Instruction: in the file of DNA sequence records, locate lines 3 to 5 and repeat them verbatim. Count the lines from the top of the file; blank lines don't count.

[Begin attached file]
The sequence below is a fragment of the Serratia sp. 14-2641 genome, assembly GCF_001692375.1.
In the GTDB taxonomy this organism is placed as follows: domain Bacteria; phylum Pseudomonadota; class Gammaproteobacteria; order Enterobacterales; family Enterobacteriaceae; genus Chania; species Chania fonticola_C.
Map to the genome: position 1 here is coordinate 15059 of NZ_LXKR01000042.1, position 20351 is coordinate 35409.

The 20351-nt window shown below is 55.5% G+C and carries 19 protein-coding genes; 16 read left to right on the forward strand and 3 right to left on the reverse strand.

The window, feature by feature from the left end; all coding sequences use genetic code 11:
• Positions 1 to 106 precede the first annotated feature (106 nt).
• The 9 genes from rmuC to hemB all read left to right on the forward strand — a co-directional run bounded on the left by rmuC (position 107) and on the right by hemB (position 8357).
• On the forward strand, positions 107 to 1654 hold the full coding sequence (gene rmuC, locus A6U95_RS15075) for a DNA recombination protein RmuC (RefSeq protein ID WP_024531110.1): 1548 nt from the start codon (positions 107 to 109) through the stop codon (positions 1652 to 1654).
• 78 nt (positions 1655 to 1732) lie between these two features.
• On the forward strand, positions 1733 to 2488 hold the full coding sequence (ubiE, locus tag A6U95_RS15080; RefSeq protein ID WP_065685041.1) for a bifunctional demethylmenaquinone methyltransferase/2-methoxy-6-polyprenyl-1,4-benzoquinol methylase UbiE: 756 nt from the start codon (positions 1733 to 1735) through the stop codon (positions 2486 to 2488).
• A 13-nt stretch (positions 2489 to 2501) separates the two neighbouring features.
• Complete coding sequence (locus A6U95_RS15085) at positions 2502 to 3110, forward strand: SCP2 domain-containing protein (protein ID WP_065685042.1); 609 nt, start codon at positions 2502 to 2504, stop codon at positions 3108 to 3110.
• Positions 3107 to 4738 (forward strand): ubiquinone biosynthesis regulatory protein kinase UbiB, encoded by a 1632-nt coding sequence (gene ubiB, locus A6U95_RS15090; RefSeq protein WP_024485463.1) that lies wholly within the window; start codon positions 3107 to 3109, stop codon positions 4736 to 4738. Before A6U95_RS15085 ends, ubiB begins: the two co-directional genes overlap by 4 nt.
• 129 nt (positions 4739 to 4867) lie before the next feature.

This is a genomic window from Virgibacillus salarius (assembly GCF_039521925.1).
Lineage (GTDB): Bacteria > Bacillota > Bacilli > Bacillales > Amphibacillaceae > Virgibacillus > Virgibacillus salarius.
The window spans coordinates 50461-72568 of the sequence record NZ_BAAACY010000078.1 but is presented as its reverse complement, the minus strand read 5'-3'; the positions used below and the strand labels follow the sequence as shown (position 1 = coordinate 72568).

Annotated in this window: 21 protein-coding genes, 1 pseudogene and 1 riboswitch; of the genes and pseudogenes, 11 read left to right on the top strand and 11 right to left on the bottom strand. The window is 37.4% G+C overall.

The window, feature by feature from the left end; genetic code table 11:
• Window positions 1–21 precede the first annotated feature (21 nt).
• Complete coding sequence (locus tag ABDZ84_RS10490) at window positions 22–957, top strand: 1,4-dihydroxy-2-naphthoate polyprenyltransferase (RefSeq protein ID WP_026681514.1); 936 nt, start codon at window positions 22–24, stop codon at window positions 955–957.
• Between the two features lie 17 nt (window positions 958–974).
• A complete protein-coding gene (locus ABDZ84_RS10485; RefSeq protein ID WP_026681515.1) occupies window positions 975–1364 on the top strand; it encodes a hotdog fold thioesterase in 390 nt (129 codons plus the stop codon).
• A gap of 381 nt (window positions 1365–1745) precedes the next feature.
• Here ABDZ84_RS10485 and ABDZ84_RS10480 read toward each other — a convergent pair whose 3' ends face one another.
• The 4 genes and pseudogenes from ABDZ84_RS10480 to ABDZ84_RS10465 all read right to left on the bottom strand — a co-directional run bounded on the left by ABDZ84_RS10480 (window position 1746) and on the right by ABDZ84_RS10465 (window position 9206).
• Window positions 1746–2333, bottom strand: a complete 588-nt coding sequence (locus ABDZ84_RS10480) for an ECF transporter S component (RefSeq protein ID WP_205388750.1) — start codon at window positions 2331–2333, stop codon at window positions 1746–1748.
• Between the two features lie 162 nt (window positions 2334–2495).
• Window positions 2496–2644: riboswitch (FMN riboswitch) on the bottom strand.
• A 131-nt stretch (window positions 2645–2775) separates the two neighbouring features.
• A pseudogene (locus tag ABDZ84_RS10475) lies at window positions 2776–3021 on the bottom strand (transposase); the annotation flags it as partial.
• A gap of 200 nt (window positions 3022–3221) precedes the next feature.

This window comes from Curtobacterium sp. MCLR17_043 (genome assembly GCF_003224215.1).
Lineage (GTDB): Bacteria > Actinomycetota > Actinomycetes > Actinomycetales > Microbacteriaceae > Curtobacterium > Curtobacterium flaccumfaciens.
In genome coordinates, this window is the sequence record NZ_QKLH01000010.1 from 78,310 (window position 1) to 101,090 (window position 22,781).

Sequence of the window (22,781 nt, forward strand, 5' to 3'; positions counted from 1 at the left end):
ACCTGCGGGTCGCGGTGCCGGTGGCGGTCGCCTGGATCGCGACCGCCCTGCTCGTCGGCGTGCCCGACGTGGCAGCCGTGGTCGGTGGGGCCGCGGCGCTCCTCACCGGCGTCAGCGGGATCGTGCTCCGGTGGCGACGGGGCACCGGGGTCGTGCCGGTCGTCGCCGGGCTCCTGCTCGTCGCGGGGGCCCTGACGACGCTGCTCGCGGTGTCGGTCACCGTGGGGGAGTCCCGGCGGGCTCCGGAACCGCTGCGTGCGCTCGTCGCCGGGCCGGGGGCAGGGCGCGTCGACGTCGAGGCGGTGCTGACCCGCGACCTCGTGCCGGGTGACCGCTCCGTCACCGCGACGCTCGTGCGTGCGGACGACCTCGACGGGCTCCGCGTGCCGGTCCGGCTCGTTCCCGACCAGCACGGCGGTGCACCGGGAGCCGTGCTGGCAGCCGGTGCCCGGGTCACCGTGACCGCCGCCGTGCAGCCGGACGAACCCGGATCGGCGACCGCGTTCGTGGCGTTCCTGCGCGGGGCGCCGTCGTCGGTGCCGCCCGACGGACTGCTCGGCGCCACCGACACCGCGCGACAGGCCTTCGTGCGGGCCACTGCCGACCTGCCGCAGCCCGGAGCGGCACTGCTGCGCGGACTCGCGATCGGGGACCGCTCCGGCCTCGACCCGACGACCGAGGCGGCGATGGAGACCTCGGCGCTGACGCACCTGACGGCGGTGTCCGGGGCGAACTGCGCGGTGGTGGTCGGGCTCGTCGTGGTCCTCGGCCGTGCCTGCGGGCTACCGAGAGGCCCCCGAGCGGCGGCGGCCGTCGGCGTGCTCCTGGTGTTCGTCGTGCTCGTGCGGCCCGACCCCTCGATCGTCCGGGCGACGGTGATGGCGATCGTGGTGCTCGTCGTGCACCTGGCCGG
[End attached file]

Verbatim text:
Map to the genome: position 1 here is coordinate 15059 of NZ_LXKR01000042.1, position 20351 is coordinate 35409.

The 20351-nt window shown below is 55.5% G+C and carries 19 protein-coding genes; 16 read left to right on the forward strand and 3 right to left on the reverse strand.

The window, feature by feature from the left end; all coding sequences use genetic code 11: